How can I get enough sleep?

Sleep is important for health. We spend around a third of our lives asleep. Sleep deprivation has been linked to a number of health conditions, including obesity. It can also lead to accidents.

Fast facts about sleep

How much sleep we need depends on individual requirements, including age.

Sleep affects our performance, mood, and general health.

Sleep deprivation has been linked to long-term adverse effects on health, and a higher risk of premature death.

Most tips for a good night’s sleep are based on good routines.

Many sleep disorders lead to excessive daytime sleepiness, difficulty falling or staying asleep, or abnormal events during sleep.

Sleep in adults

However, the amount of sleep a person needs will depend on how they feel and their productivity.

Feeling sleepy or depending on caffeine during the day, for example, may signal insufficient or poor quality sleep.

As we grow older, the structure of the sleep pattern, called “sleep architecture,” changes considerably.

These changes affect:

how we fall asleep and stay asleep

how much time we spend in each stage of sleep

how well we start sleeping and stay asleep

The overall amount of sleep and sleep efficiency both tend to decline with age. As we age, we tend to wake earlier and go to bed earlier.

People aged 65 to 75 years, for example, typically wake up 1.33 hours earlier and go to bed 1.07 hours earlier than those aged 20 to 30 years.

Melatonin

Decreases in melatonin synthesis in older adults have been linked to sleep disorders and a range of adverse health conditions.

Melatonin is the neurohormone produced in response to diminishing light levels at dusk.

Shift work, overseas travel, aging, and other facts can affect melatonin synthesis. This can then disrupt sleep patterns and sleep quality.

Newborns do not have an established circadian rhythm. The circadian rhythm and need to sleep more during the night rather than the day as part of a 24-hour cycle develop from the age of 2 or 3 months.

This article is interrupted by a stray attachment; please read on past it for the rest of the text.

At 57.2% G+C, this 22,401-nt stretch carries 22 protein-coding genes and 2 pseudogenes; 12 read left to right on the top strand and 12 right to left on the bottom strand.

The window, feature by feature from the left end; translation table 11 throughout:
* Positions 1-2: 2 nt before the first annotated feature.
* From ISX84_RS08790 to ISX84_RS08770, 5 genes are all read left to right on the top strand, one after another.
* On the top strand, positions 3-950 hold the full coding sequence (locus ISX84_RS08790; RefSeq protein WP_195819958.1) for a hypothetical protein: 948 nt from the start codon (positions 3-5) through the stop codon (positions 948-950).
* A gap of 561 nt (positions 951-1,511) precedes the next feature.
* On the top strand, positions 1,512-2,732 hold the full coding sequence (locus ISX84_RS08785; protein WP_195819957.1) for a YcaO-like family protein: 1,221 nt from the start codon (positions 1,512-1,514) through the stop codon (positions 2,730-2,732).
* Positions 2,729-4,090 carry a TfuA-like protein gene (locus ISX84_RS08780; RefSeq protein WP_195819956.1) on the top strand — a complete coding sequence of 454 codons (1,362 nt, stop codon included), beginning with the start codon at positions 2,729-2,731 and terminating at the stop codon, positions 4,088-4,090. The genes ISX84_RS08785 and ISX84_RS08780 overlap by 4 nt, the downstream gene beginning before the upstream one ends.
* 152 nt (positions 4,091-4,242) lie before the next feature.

Young infants do not have long, continuous episodes of sleep. Instead, they sleep for 16 to 18 hours a day for short periods of between 2.5 and 4 hours.

By the age of 12 months, sleep patterns develop that involve less sleep and is concentrated more around the nighttime.

The infant also loses a feature of infant sleep known as active sleep, in which there is a lot of body movement. Instead, muscle paralysis with atonia takes place during REM sleep.

Physiological needs, cultural environment, and social changes, such as reduced daytime napping and school routines, mean that the number of sleep children get progressively decreases into adolescence.

Research about alertness, sleep-wake cycles, hormones, and circadian rhythms indicates that adolescents, as determined by puberty rather than only age in years, need up to 10 hours of sleep every night.

However, over two-thirds of high school students say they get less than 8 hours on school nights.

During pregnancy

Pregnancy increases the need for sleep, especially in the first trimester. There may also be more daytime sleepiness, which can continue throughout the first few months after giving birth.

This is thought to be in part due to the effects of the hormone progesterone, which increases during pregnancy.

Restless legs syndrome (RLS) is more likely to occur during pregnancy, as are snoring, strange dreams, and insomnia. These can affect the quality of sleep.

The following tips may help promote sleep during pregnancy:

Sleep whenever and wherever possible.

Take daytime naps when needed.

Sleep on the left side to improve the flow of blood and nutrients to the fetus.

Drink less fluid before bed and, if woken, go to the toilet at night.

Reduce sleep disturbance by avoiding putting on bright lights.

Studies of the effects of sleep deprivation show that a lack of sleep can affect our:

performance

mood

overall health

Sleep contributes to the proper functioning of the nervous system, including cognitive abilities and emotional health.

Sleep deprivation can decrease alertness and reduce response times. One way to think about this would be the feeling of being drunk, when your ability to drive or operate heavy machinery would be altered, which occurs after not having any sleep for 24 hours straight Doctors In Dubai.

Brain imaging has shown that pathways for memory and learning are active during certain sleep stages. We need to sleep for clear thinking, normal reactions and the creation of memories.

Emotional and social functioning may depend on good sleep, and the mood is affected by deprivation. Not sleeping enough may increase the risk of depression.

Sleep enables the body to produce hormones essential to childhood growth and development and health maintenance in adults.

These hormones help the body to:

build muscle

fight illnesses

repair damage

High blood pressure, heart disease, and other adverse medical conditions may be more likely if sleep is poor in quantity or quality.

Sleep also appears to promote metabolism and energy use. Poor sleep has been linked to weight gain, obesity, diabetes mellitus, and poorer dietary choices Doctors in Sharjah.

Obesity and being overweight also increase the risk of obstructive sleep apnea. This disrupts sleep and can make it harder to lose weight.

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